I’m sure I’m not the only one who would be happy to see the back end of this week. Holy lord, what a fakakta mess this world is sometimes. I know that adversity and horror and sadness and the unexplained senselessness of it all has always been with us and most likely things aren’t “worse” than they have other been, but the 24/7 news cycle makes it worse…but still, it can really just take the goddamned wind out of you. I will be more philosophical soon, I hope, but right now I just want a time machine. And since that isn’t likely to present itself in my kitchen at this hour, I want to close this chapter forever. ONWARDS.

I had my first couple of “real work” days this week, as I’ve otherwise been totally doing nothing at the office. It’s kind of appalling. For those of you who don’t “get” law firms, and in particular law firms like the one I’m at, they are dreadfully managed, if they are managed at all. The partners bring in work from clients and push it down on associates, who they purportedly supervise and train. In reality, you’re often lucky to get five minutes of a parter’s time when you have a burning, serious, this-could-get-us-sued-if-we-fuck-it-up question. At the firm I was at in NYC, they had an assigning partner, and until I left that firm I never knew what a smart, sensible thing it was. The assigning partner was the guy or woman to whom all partners made their requests for associate assistance. A new file would come in, the partner who got the file would call the assigning partner, and the assigning partner would be the one to look at every associate’s file load and dockets and decide who was in a good position to take on new work. If the partner with the file tried to sneakily go off and staff his or her file by contacting an associate directly, and the assigning partner got wind of it, the staffing decision would be unwound. They took this seriously. It sounds a bit weird and unnecessarily formal, possibly, but at least this way you had a fair chance of getting new files as they came in and there wouldn’t be too many situations where some associates were billing 80 hours a week while others were billing 10. 

At my “new” firm, there is no such structure. Partners are free to contact whichever associate they like to assign work. Partners like it this way, I’m sure, and it would actually not be the worst thing ever if you actually articled at that firm and went on to work there as an associate. That way, you’d naturally be exposed to everyone at the firm from day #1 – everyone always wants articling students and they are always busy, because their hourly rate is relatively cheap and clients don’t want to pay for more senior, experienced associates if they don’t want to. That way you build up your pipeline of work and have your usual “go to people” when things aren’t busy.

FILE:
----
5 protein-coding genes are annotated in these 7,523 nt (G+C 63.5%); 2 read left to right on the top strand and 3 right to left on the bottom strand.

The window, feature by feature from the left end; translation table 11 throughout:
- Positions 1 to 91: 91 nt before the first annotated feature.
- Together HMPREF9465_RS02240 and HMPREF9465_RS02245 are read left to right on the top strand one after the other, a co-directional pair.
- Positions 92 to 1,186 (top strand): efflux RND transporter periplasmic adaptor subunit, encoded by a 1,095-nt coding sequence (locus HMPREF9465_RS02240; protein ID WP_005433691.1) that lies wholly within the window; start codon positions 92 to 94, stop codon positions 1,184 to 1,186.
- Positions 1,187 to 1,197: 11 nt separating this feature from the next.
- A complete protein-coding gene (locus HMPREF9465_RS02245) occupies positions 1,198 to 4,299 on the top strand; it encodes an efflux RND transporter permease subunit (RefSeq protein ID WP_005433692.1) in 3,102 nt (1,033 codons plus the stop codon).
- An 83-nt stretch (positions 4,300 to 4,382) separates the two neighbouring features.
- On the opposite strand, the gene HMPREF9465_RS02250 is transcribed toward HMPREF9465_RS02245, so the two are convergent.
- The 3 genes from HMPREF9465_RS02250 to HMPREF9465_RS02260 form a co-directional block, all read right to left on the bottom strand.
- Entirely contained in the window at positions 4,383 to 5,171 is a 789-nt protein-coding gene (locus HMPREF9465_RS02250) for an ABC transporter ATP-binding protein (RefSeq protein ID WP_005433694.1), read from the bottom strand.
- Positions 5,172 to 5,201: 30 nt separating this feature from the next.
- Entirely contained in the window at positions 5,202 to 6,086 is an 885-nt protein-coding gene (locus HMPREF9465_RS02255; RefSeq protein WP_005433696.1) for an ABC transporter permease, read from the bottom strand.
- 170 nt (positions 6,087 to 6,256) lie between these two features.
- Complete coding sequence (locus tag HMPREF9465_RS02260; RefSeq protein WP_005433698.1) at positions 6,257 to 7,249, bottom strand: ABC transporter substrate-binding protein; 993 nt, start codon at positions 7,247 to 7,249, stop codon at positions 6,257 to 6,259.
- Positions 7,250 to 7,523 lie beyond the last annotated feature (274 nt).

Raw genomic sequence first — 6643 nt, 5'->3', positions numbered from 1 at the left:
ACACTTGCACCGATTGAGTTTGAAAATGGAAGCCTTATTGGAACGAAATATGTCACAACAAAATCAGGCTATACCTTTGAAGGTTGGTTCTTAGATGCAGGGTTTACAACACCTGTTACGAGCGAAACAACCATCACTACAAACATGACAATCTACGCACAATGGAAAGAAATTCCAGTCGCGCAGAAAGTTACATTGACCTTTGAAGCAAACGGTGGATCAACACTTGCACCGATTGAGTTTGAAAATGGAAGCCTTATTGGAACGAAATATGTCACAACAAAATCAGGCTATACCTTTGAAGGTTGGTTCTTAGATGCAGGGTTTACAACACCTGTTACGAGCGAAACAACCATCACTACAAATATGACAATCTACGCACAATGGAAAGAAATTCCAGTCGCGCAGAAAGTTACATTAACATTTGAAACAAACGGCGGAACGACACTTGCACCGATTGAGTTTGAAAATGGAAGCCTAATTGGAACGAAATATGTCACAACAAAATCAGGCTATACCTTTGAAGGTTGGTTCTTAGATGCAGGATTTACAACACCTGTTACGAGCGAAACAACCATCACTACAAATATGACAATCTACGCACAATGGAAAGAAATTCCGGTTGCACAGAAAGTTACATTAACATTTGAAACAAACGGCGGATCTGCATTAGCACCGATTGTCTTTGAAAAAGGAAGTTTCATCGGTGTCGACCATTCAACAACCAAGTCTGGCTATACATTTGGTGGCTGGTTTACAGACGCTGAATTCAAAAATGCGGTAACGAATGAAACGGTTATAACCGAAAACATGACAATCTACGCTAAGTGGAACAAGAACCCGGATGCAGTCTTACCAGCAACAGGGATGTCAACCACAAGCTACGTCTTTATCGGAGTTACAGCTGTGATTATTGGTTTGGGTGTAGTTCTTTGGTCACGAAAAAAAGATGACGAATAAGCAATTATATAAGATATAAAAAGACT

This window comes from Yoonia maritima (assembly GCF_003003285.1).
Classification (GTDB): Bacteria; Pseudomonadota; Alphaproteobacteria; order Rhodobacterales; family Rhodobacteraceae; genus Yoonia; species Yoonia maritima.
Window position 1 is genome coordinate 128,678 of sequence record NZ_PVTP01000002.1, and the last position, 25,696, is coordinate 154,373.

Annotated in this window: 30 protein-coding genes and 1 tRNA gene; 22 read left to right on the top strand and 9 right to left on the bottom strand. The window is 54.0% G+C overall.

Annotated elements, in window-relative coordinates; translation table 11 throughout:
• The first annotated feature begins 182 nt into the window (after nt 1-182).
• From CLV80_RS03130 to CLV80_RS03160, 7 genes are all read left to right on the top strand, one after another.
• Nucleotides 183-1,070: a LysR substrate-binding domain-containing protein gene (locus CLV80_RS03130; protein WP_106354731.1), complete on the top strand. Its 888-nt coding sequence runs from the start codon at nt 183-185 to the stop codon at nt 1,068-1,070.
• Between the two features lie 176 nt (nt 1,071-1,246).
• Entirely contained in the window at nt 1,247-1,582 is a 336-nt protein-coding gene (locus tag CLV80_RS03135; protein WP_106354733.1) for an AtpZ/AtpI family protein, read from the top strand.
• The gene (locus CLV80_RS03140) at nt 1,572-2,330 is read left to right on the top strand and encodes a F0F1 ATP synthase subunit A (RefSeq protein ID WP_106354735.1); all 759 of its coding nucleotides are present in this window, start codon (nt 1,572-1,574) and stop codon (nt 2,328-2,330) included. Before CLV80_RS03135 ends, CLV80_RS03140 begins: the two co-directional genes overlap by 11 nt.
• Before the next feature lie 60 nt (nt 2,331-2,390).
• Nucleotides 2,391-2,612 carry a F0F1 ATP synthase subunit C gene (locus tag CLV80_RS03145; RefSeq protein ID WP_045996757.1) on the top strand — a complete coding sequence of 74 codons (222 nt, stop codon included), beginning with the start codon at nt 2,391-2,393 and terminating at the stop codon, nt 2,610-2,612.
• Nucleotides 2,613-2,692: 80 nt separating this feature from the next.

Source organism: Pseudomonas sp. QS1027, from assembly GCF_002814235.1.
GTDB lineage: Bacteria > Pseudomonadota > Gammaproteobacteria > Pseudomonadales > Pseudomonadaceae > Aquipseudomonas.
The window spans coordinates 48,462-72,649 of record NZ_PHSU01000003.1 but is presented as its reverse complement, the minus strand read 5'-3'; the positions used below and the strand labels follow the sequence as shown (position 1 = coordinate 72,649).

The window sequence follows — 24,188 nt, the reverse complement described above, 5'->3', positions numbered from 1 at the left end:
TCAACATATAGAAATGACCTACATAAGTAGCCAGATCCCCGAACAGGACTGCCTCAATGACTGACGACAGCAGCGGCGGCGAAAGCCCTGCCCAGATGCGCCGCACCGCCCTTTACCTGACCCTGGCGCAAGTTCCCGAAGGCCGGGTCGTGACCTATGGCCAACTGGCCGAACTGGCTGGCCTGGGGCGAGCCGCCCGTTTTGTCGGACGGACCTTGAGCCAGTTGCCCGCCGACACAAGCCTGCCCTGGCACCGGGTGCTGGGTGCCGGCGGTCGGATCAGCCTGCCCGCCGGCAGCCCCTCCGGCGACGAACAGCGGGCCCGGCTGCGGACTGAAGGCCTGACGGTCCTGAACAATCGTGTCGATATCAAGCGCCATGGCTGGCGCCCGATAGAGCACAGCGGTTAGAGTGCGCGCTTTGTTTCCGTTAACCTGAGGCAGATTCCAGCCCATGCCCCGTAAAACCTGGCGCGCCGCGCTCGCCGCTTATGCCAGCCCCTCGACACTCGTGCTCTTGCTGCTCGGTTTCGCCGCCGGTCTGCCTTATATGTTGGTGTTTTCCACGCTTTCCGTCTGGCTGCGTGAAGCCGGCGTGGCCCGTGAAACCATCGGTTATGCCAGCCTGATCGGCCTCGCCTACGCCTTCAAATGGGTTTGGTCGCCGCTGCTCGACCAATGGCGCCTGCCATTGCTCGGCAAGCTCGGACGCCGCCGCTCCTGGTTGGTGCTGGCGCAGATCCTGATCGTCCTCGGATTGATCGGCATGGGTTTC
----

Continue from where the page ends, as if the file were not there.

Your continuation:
This is a dreadful system if you are a lateral from another firm, especially if you came over mid-career (as I did) and from another jurisdiction (as I did). It is far, far more difficult to “sell” a mid-level associate to partners and clients. My hourly rate is almost $600…no lie. It is madness, and FWIW not all that much less than I was being billed out at in NYC! The partners, most of whom don’t know me, stick to the mid-level associates that they do know, and if they have to reach out to the unknown pool of people, they tend to pick more junior people than me for cost reasons.

This is bad for me for a number of reasons. Yes, I get paid a generous salary no matter how many hours I work, but I do have a target of 1600-1800 hours a year. That breaks down to 150 hours a month that I’m supposed to bill – not work, but bill (so if I’m sitting around at the office waiting for someone to give me something to do…that doesn’t count). I haven’t come close to that number, ever. And it isn’t my fault. I never turn down work. I’m always available if necessary. I want to do well and show everyone how awesome I am to work with, and the people who do work with me have lovely things to say. But it isn’t enough. If I don’t bill, they can’t afford me. End of story.

It’s a weird world, private practice – and it’s not going to get any better anytime soon. And I have no answers. Nothing positive to say to people joining the profession, that’s for sure – I can’t even give myself effective pep talks anymore! It’s discouraging but in a way I almost feel glad that the decision is almost being made for me, you know? Life can be infinitely more complicated when you have all kinds of decisions to make! But knowing as I do now that private practice doesn’t seem to be going anywhere for me, I find it easier to pull away and keep working on my Plan B.